Twitter will also be parterning with mobile video company 120 Sports to produce The Rally, a nightly sports highlights show.
Surprising few, Netflix original hits Daredevil and Bojack Horseman have been renewed for a third and fourth season, respectively.
Marvel confirmed the former at Comic Con yesterday, while Bojack Horseman himself confirmed his news on Twitter.
Horseman also sees the release of the brand new season three today.
The upcoming Star Trek TV series will be available for almost anyone anywhere to watch on Netflix. The online video streaming company has signed an exclusive agreement with CBS that will see the show broadcast weekly on its service to users in 188 countries, which is to say all of them except for the US and Canada. Each episode will release within 24 hours of the US premiere.
If you live in North America, you'll have to watch the show the old-fashioned way (or through CBS All Access), at least until CBS eventually releases the show to all Netflix regions.
Star Trek, which is based on the original series, will begin production in Toronto as of September and will premiere in January; it is created and produced by Alex Kurtzman and Bryan Fuller, who combined have worked on Deep Space Nine, Voyager, the Star Trek Movie, and Into Darkness.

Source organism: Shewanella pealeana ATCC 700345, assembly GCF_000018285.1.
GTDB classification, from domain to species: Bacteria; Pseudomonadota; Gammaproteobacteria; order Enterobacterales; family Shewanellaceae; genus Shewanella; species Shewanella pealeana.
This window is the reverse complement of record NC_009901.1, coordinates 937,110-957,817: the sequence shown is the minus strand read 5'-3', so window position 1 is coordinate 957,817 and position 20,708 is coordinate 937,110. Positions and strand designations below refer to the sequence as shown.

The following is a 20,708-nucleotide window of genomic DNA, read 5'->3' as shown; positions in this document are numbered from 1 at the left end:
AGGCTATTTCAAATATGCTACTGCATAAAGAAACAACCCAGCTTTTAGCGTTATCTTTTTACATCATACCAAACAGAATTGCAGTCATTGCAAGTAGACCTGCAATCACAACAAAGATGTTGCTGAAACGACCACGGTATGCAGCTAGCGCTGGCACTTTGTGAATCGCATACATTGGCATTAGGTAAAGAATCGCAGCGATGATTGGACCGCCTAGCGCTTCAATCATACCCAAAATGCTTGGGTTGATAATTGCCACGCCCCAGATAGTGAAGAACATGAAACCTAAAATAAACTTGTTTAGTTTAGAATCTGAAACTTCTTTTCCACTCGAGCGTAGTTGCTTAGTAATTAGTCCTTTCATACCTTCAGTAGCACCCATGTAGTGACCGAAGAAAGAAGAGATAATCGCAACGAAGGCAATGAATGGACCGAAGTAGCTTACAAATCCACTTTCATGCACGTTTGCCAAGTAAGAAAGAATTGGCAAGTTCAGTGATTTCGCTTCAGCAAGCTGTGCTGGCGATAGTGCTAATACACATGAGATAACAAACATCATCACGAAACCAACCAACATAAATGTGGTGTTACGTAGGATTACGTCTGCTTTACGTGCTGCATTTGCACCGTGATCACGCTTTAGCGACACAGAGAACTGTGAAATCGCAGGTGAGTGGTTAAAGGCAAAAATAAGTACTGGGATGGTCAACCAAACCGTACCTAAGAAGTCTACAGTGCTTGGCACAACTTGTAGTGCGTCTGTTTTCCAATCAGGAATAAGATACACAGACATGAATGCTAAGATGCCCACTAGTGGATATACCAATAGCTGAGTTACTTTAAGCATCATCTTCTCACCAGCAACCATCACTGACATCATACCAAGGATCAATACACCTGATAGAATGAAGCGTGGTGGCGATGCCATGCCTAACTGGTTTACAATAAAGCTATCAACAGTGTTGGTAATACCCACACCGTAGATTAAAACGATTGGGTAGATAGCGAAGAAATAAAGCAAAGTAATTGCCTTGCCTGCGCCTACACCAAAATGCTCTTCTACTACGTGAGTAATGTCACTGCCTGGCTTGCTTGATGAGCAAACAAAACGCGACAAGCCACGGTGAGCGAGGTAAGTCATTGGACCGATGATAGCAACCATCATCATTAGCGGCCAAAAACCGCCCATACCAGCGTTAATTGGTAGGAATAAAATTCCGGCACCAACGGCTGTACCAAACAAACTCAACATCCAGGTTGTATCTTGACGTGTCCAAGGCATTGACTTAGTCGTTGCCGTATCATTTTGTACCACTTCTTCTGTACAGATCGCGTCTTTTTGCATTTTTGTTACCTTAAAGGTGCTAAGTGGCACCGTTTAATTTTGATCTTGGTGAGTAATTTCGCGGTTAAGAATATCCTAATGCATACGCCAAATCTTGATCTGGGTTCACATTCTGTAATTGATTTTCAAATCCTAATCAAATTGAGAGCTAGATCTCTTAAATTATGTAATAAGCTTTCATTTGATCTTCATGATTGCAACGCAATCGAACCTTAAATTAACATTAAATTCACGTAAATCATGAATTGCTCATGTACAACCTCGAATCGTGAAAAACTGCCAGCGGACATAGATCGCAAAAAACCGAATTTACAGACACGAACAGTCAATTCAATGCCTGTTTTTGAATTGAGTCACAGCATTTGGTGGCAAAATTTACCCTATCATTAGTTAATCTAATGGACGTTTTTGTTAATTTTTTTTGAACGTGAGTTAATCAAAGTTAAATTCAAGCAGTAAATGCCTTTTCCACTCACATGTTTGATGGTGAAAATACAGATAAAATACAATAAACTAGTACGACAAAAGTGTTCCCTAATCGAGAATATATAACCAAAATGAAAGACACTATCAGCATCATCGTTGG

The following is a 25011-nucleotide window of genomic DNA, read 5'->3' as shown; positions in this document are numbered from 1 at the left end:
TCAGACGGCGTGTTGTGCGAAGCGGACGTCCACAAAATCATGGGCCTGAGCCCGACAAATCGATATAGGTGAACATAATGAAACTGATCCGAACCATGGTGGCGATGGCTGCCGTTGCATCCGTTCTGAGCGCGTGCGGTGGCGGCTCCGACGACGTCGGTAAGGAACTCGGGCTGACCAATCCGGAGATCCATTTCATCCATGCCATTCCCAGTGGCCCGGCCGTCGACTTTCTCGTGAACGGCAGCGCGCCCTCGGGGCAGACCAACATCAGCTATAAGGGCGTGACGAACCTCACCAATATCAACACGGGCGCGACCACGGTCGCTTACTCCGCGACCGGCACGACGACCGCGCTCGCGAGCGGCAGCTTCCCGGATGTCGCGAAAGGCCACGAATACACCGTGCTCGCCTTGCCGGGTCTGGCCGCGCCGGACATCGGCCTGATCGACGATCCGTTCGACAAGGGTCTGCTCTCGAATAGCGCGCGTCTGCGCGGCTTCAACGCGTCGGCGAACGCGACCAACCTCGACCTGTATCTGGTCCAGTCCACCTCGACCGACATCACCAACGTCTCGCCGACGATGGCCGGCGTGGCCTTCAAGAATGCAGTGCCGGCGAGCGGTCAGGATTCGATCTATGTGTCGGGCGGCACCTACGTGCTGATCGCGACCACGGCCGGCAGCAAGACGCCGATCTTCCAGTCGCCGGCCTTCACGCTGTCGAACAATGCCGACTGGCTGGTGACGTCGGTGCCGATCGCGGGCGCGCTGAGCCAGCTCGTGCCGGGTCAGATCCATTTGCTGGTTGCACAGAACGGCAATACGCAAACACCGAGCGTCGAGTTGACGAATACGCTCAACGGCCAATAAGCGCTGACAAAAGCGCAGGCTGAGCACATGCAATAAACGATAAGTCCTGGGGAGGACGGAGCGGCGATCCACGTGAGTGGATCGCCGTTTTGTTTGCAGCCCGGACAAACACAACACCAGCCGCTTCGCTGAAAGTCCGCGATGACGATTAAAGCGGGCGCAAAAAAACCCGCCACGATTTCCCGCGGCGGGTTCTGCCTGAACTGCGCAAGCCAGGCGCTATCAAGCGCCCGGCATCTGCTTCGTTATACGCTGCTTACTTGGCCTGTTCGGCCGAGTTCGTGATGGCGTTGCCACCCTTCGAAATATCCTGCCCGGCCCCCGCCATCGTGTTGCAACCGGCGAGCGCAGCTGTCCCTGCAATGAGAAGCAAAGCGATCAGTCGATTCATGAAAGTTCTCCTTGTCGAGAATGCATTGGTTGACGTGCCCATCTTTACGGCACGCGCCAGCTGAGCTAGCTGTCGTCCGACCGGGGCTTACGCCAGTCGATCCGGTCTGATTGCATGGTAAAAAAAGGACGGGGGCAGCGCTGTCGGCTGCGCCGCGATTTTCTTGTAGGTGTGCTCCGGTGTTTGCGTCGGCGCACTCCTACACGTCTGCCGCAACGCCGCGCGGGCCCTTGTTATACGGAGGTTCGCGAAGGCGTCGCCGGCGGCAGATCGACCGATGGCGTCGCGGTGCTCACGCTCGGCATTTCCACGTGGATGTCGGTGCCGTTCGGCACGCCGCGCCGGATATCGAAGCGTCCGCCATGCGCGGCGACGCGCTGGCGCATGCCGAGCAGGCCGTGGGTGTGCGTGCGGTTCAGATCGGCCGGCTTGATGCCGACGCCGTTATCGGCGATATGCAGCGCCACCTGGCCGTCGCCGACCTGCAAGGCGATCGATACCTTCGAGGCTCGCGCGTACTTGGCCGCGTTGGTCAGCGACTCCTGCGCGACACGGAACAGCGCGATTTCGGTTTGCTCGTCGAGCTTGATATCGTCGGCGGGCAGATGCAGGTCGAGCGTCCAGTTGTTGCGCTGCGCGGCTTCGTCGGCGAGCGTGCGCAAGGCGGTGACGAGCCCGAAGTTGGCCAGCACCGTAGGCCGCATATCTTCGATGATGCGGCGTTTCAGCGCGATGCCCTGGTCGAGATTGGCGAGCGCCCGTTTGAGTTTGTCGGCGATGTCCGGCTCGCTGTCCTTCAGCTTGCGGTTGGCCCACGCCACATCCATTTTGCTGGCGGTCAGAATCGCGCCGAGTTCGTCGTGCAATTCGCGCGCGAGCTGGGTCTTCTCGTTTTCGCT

Television provider companies are under threat in Canada, where approximately 200,000 customers cut the cord in 2015, according to a new Canadian Radio-television and Telecommunications Commission (CRTC) report.
The companies' response to the shift as well has an increased cost of business has been to increase prices to offset the losses, which for now at least, appears to have worked, with revenues declining just 0.1 percent to $8.9 billion after the adjustments. The average TV bill increased from $65.25 in 2014 to $66.08 in 2015.
The CRTC states the cost of business increased by 1.3 percent to $7.2 billion over the one year period. Meanwhile, the industry employed 6.3 less people during that time, down to 27,244 people.